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Trump indicted for trying to overturn 2020 election results

Former president facing 4 conspiracy and obstruction charges

“You’re too honest,” Donald Trump allegedly told Mike Pence on the first day of 2021, six days before supporters of a defeated yet defiant president stormed Capitol Hill and tried to subvert the outcome of a free and fair presidential election.

That assessment of the former vice-president and his commitment to democracy is just one of the revelations in what is the third — but perhaps most explosive — indictment of Trump to come down in just the last four months.

And it comes, remarkably, with the former commander-in-chief seemingly at the height of his post-presidential powers, with polls showing him with a towering lead in the race to challenge Joe Biden for the White House.

“The defendant lost the 2020 presidential election,” special counsel Jack Smith writes in the first paragraph of the long-awaited 45-page indictment handed down late Tuesday.

“Determined to remain in power,” Trump spent the next two months systematically testing and ignoring the boundaries of America’s constitutional republic, all the while claiming to be the victim of a vast electoral ripoff.

“These claims were false, and the defendant knew they were false,” the indictment reads.

But Trump allegedly repeated them anyway “to make his knowingly false claims appear legitimate, create an intense national atmosphere of mistrust and anger, and erode public faith in the administration of the election.”

The charges are striking, and not only because they are levelled against a former president.

There’s four of them: conspiracy to defraud the United States, conspiracy to obstruct an official proceeding, obstruction of an official proceeding and — strikingly — “a conspiracy against the right to vote and to have one’s vote counted.”

Those conspiracies “built on the widespread mistrust the defendant was creating through pervasive and destabilizing lies about election fraud,” the indictment alleges.

They “targeted a bedrock function of the United States federal government: the nation’s process of collecting, counting and certifying the results of the presidential election.”

It was that latter process that was playing out on Capitol Hill on Jan. 6, 2021, the day legions of Trump supporters marched from his defiant speech outside the White House and stormed Congress in an effort to thwart the proceedings.

They quickly turned on Pence when they learned the vice-president, who was presiding over the certification process in the Senate, would not accede to Trump’s demands that he reject Electoral College votes from six key states.

In a brief statement Tuesday in Washington, Smith said he intends to seek a speedy trial — and paid tribute to the people who tried to push the rioters back.

“The men and women of law enforcement who defended the U.S. Capitol on Jan. 6 are heroes, they are patriots and they are the very best of us,” he said.

“They did not just defend a building, or the people sheltering in it. They put their lives on the line to defend who we are as a country and as a people. They defended the very institutions and principles that define the United States.”

Smith’s indictment also alleges that Trump and his officials had been warned of the risk of violence. A senior adviser told constitutional lawyer John Eastman, one of the architects of the plan, “You’re going to cause riots in the streets.”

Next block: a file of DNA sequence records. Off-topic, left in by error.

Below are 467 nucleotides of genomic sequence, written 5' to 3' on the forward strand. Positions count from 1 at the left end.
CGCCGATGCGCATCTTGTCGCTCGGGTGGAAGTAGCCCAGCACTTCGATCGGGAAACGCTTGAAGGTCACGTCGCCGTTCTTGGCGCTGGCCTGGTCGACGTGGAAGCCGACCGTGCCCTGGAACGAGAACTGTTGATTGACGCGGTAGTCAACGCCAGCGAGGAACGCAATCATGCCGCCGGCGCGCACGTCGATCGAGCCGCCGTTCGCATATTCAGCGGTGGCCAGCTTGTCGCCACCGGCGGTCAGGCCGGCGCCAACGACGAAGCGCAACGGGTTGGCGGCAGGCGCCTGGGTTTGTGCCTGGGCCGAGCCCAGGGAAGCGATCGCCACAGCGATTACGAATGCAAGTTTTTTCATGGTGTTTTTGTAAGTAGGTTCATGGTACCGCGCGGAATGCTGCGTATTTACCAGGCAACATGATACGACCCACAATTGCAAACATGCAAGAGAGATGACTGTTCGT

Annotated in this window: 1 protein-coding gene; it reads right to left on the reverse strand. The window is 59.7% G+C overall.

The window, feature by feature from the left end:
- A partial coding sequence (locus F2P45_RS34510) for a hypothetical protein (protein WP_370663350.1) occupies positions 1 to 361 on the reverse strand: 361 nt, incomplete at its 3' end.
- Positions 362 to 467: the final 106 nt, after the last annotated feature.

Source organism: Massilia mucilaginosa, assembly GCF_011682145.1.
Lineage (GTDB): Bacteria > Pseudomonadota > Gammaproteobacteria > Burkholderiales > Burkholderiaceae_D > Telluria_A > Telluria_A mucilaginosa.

Eastman — identified in the indictment only as “Co-Conspirator 2” — responded that “there had previously been points in the nation’s history where violence was necessary to protect the republic.”

The following day, Pence’s lawyer told Eastman that his scheme would result in a “disastrous situation” where the election might “have to be decided in the streets.”

Trump, true to form, leaked word of the impending indictment on his social media platform Truth Social, demonstrating how he plans to leverage his mounting legal woes to help his re-election bid.

He pointed to the fact it has taken 30 months for prosecutors to bring charges as evidence that the charges are politically motivated.

“Why did they wait so long? Because they wanted to put it right in the middle of my campaign,” Trump posted. “Prosecutorial Misconduct!”

A subsequent statement from his campaign described the indictment as “disgraceful and unprecedented political targeting.”

Word of the indictment Tuesday came on the heels of clear evidence that his strategy is working: polls suggest that so long as he’s in the race, Trump is essentially the only candidate with any hope of securing the nomination.

Among Republicans, he currently enjoys a staggering 37-point lead over his closest challenger, the faltering Florida Gov. Ron DeSantis, a new poll released Monday by Siena College and the New York Times suggests.

DeSantis managed just 17 per cent support with likely Republican primary voters to Trump’s 54 per cent. Former South Carolina governor Nikki Haley, Sen. Tim Scott and ex-VP Mike Pence all sat a distant third with three per cent each.

Perhaps more surprisingly, in surveying voters of all political stripes about the 2024 presidential election, that same poll found a dead heat between Trump and incumbent President Joe Biden, both tied at 43 per cent.

Also Tuesday, prosecutors in Michigan charged two Trump supporters, one of them a former Republican candidate for state attorney general, for allegedly accessing and tampering with voting machines after the 2020 election.

Matthew DePerno, whom Trump endorsed in last year’s bid for attorney general, is charged with undue possession of a voting machine and conspiracy, while former Republican state representative Daire Rendon faces charges of conspiracy to commit undue possession of a voting machine and false pretences.

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